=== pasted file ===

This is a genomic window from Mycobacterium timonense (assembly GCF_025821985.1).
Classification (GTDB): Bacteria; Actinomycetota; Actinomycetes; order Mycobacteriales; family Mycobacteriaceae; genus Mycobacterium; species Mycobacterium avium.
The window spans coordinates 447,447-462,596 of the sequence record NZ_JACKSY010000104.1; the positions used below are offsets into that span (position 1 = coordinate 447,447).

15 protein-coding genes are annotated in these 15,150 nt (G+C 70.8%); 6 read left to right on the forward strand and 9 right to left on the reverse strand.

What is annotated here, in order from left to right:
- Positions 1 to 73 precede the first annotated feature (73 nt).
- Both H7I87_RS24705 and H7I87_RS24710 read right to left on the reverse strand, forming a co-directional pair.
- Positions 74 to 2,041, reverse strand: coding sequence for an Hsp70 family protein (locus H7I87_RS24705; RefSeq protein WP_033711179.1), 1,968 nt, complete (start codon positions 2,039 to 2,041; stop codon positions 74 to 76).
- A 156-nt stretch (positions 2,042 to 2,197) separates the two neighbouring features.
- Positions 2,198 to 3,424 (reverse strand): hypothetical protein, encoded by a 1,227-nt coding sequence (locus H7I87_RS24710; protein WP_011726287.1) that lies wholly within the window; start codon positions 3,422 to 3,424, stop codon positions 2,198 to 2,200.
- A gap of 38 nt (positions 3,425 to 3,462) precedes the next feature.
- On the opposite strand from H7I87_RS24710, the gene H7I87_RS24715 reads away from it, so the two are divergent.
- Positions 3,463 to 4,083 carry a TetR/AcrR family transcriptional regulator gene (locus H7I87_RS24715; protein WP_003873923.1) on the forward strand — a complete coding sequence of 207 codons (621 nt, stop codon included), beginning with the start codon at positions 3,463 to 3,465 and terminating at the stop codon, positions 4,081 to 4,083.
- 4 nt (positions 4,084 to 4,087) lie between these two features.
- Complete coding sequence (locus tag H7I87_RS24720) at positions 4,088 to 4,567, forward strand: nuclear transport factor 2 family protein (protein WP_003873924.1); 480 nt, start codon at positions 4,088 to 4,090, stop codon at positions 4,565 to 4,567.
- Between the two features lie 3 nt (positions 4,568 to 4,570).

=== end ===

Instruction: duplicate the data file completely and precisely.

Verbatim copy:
This is a genomic window from Mycobacterium timonense (assembly GCF_025821985.1).
Classification (GTDB): Bacteria; Actinomycetota; Actinomycetes; order Mycobacteriales; family Mycobacteriaceae; genus Mycobacterium; species Mycobacterium avium.
The window spans coordinates 447,447-462,596 of the sequence record NZ_JACKSY010000104.1; the positions used below are offsets into that span (position 1 = coordinate 447,447).

15 protein-coding genes are annotated in these 15,150 nt (G+C 70.8%); 6 read left to right on the forward strand and 9 right to left on the reverse strand.

What is annotated here, in order from left to right:
- Positions 1 to 73 precede the first annotated feature (73 nt).
- Both H7I87_RS24705 and H7I87_RS24710 read right to left on the reverse strand, forming a co-directional pair.
- Positions 74 to 2,041, reverse strand: coding sequence for an Hsp70 family protein (locus H7I87_RS24705; RefSeq protein WP_033711179.1), 1,968 nt, complete (start codon positions 2,039 to 2,041; stop codon positions 74 to 76).
- A 156-nt stretch (positions 2,042 to 2,197) separates the two neighbouring features.
- Positions 2,198 to 3,424 (reverse strand): hypothetical protein, encoded by a 1,227-nt coding sequence (locus H7I87_RS24710; protein WP_011726287.1) that lies wholly within the window; start codon positions 3,422 to 3,424, stop codon positions 2,198 to 2,200.
- A gap of 38 nt (positions 3,425 to 3,462) precedes the next feature.
- On the opposite strand from H7I87_RS24710, the gene H7I87_RS24715 reads away from it, so the two are divergent.
- Positions 3,463 to 4,083 carry a TetR/AcrR family transcriptional regulator gene (locus H7I87_RS24715; protein WP_003873923.1) on the forward strand — a complete coding sequence of 207 codons (621 nt, stop codon included), beginning with the start codon at positions 3,463 to 3,465 and terminating at the stop codon, positions 4,081 to 4,083.
- 4 nt (positions 4,084 to 4,087) lie between these two features.
- Complete coding sequence (locus tag H7I87_RS24720) at positions 4,088 to 4,567, forward strand: nuclear transport factor 2 family protein (protein WP_003873924.1); 480 nt, start codon at positions 4,088 to 4,090, stop codon at positions 4,565 to 4,567.
- Between the two features lie 3 nt (positions 4,568 to 4,570).